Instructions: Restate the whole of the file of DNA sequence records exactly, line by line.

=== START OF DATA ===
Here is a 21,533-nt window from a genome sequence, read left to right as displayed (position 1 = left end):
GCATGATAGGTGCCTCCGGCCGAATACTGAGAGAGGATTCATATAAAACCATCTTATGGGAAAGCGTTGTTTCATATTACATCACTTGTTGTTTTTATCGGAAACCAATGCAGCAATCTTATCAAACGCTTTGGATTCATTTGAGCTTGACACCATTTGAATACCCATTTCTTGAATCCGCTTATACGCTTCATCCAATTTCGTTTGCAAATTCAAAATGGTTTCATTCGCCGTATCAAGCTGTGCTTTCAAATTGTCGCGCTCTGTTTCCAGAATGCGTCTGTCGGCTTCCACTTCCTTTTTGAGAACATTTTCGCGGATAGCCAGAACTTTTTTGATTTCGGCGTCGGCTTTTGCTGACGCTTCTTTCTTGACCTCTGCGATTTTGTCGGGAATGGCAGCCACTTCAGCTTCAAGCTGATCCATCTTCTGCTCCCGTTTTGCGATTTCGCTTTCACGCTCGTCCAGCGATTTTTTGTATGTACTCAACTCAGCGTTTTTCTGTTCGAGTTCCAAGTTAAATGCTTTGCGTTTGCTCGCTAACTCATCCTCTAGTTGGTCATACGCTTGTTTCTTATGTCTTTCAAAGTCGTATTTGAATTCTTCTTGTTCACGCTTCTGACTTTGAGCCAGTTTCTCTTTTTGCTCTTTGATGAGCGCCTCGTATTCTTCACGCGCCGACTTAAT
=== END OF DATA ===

Here is a 21,533-nt window from a genome sequence, read left to right as displayed (position 1 = left end):
GCATGATAGGTGCCTCCGGCCGAATACTGAGAGAGGATTCATATAAAACCATCTTATGGGAAAGCGTTGTTTCATATTACATCACTTGTTGTTTTTATCGGAAACCAATGCAGCAATCTTATCAAACGCTTTGGATTCATTTGAGCTTGACACCATTTGAATACCCATTTCTTGAATCCGCTTATACGCTTCATCCAATTTCGTTTGCAAATTCAAAATGGTTTCATTCGCCGTATCAAGCTGTGCTTTCAAATTGTCGCGCTCTGTTTCCAGAATGCGTCTGTCGGCTTCCACTTCCTTTTTGAGAACATTTTCGCGGATAGCCAGAACTTTTTTGATTTCGGCGTCGGCTTTTGCTGACGCTTCTTTCTTGACCTCTGCGATTTTGTCGGGAATGGCAGCCACTTCAGCTTCAAGCTGATCCATCTTCTGCTCCCGTTTTGCGATTTCGCTTTCACGCTCGTCCAGCGATTTTTTGTATGTACTCAACTCAGCGTTTTTCTGTTCGAGTTCCAAGTTAAATGCTTTGCGTTTGCTCGCTAACTCATCCTCTAGTTGGTCATACGCTTGTTTCTTATGTCTTTCAAAGTCGTATTTGAATTCTTCTTGTTCACGCTTCTGACTTTGAGCCAGTTTCTCTTTTTGCTCTTTGATGAGCGCCTCGTATTCTTCACGCGCCGACTTAAT